Here’s a bit more from Barnier’s discussion with EU ministers in Luxembourg. “Not all that U.K. has been saying in the last days is totally unacceptable,” the chief negotiator said, according to one of the people in the meeting. “They have moved in our direction on key points and that’s why I think we still can make significant progress today,” he said, according to the official.
Rees-Mogg: Parliament Would Approve Deal (10:45 a.m.)
Jacob Rees-Mogg, the U.K. minister in charge of steering legislation through the House of Commons, said that if Johnson secures a deal with the EU, it could be ratified by Parliament very quickly. “The votes are there,” Rees-Mogg told LBC radio.
For any deal to pass, the issue of the Irish border would need to be solved in order to guarantee the support of the Democratic Unionist Party, which has 10 crucial votes in the legislature.
“I don’t know what is being discussed in Brussels,” Rees-Mogg told LBC. “Basically, I am trusting Boris Johnson because he has been a Brexiteer before the term Brexiteer existed.”
Barclay: Deal is “Very Much” Possible (10:45 a.m.)
“Talks are ongoing and we need to give them space,” U.K. Brexit Secretary Stephen Barclay told reporters in Luxembourg. He added that a “deal is very much possible.”
Merkel Promises to Work to ‘Last Minute’ (10:40 a.m.)
Chancellor Angela Merkel says Brexit talks are like “squaring the circle,” but she will continue to work for a deal until the “last minute.”
“It’s very, very complicated,” Merkel said in a speech in Berlin at an industrial conference. “We’ll work on it until the last minute.”
Text Ready for Summit? (10:30 a.m.)
Barnier has told EU ministers that there is a chance the two sides could have a consolidated legal text ready by Thursday’s summit, according to two officials present at the meeting. The two sides are closing in on an agreement on the Stormont lock and customs checks in Northern Ireland.
Barnier cautioned that the talks could still go one of three ways: conclude, reach a deadlock, or need to continue after the summit. He plans to debrief the bloc’s envoys in Brussels on Wednesday about the outcome of the discussions.
U.K. Carmakers call for EU deal (10 a.m.)
After spending more than 500 million pounds ($628 million) preparing for Brexit, British carmakers made a last-ditch call to the government to reach a deal. Crashing out of the EU would threaten jobs and the industry’s long-term survival, the Society for Motor Manufacturers and Traders said on Tuesday.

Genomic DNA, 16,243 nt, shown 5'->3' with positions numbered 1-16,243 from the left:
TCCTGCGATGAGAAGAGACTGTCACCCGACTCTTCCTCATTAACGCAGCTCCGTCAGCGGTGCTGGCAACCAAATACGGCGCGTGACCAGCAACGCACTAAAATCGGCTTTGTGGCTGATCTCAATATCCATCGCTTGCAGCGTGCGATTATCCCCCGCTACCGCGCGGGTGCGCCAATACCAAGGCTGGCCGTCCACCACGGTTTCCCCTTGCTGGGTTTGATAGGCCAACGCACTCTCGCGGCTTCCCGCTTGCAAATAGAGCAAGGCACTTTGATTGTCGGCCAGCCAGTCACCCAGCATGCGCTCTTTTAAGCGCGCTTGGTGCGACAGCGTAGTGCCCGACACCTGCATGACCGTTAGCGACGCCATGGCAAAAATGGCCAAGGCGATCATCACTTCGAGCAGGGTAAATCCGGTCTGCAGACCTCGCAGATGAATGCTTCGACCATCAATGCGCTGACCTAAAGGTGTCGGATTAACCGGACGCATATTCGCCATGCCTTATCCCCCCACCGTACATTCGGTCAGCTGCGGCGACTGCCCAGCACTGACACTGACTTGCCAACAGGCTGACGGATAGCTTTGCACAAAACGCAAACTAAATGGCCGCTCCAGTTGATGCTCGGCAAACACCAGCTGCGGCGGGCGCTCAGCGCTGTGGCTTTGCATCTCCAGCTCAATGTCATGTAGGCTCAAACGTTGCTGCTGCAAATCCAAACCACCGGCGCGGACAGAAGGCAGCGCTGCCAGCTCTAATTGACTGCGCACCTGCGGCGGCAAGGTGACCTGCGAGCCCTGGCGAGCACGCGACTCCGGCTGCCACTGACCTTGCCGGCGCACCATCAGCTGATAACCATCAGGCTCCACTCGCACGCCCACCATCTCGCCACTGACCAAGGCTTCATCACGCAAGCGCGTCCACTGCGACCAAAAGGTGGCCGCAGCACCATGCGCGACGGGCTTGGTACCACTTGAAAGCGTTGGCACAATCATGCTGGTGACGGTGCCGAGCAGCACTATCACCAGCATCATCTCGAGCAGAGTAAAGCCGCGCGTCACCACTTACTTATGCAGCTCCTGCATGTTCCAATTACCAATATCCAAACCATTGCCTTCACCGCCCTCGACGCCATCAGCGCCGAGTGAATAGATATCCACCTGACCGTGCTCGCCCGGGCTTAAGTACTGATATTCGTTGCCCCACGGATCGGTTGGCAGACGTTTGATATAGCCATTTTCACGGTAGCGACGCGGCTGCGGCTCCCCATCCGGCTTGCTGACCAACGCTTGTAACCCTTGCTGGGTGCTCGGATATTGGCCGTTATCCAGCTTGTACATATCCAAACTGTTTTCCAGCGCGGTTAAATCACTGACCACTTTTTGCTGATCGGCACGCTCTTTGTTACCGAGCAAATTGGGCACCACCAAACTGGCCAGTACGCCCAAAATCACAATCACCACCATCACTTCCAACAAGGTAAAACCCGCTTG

U.K. Submits New Proposals (9:55 a.m.)
The U.K. submitted new proposals to EU negotiators on Monday clarifying its plan for customs rules for Northern Ireland, two officials said.
Barnier had told diplomats on Sunday that the U.K.’s plans were too complex and risked opening up the European single market to fraud. Monday’s proposals were aimed at responding to that, the officials said.
France Says a Deal Is Up to the U.K. (9:30 a.m.)
France’s Europe minister, Amelie de Montchalin, said she is still hopeful of a Brexit deal -- but the onus is on the U.K. to bring forward its proposals. The complexity of what was being requested for the Irish border and the short time available make things difficult, she said.
“An agreement is possible, but it has to be a balanced deal for everyone,” she said.
U.K. to Submit New Proposals (9:20 a.m.)
The U.K. will bring forward new proposals today, RTE’s Europe’s editor Tony Connelly reported, citing two unidentified people familiar with the matter. It is not clear if they are revised version of the current British plans being discussed -- which involve keeping Northern Ireland in both the EU and U.K.’s customs zones -- or a different plan, Connelly added.
Late Night Talks (9:15 a.m.)
In a sign of how intensive the Brexit negotiations have become, they didn’t break up until about 11:30 p.m. on Monday, officials with knowledge of the talks said. They have already resumed in Brussels on Tuesday morning, they said.
German Minister Not Sure Deal Is Close (9:10 a.m.)
“I’m not quite sure a deal is close but we’re doing our best to find a good deal,” Germany’s Europe Minister Michael Roth told reporters in Luxembourg. “A hard Brexit would be a disaster, not just for the U.K., but also for the 27.”
Roth said Germany was “extremely flexible” but that the integrity of the single market and the Good Friday Agreement, which brought peace to Northern Ireland after decades of violence, were key.
Dutch Minister Says Proposal Needs More Work (8:56 a.m.)
The foreign minister from the Netherlands told reporters that the U.K. offer indicates progress, but more work needs to be done.
“The U.K. proposal contains some steps forward but doesn’t yet guarantee that the single market will be protected,” Dutch Foreign Minister Stef Blok told reporters in Luxembourg. “There have been intensive talks and they’re still going on, but let’s use the remaining time until Oct. 31.”
Pound Gains After Barnier Comments (8:50 a.m.)
The pound jumped on Barnier’s comments, rising as much as 0.7% to $1.2698, close to the three-month high touched last week after leaders said they could see a “pathway” to a potential Brexit deal. Hedge funds and asset managers have been paring their bets on a weaker pound, according to the Commodity Futures Trading Commission.
Barnier Says Brexit Deal Difficult, Possible (8:35 a.m)
EU chief Brexit negotiator Michel Barnier said a Brexit deal is possible this week but talks remain tough. “Even if an agreement will be difficult -- more and more difficult to be frank -- it will still be possible this week,” Barnier told reporters in Luxembourg.
“Reaching an agreement is still possible. Obviously, any agreement must work for everyone, the whole of the U.K. and the whole of the EU,” he said.
He added that it’s high time to “turn good intentions into a legal text.”
Boris Johnson’s Brexit Deal On Knife Edge as EU Needs More TimeJohnson Has a Big Brexit Problem: His Northern Irish FriendsThe Brexit Threat to World Markets Remains Too Huge to Ignore
--With assistance from Thomas Penny, John Ainger, Jessica Shankleman, Patrick Donahue, Kitty Donaldson, Vassilis Karamanis, Helene Fouquet, Leo Laikola, Jonathan Stearns, Robert Hutton and Greg Ritchie.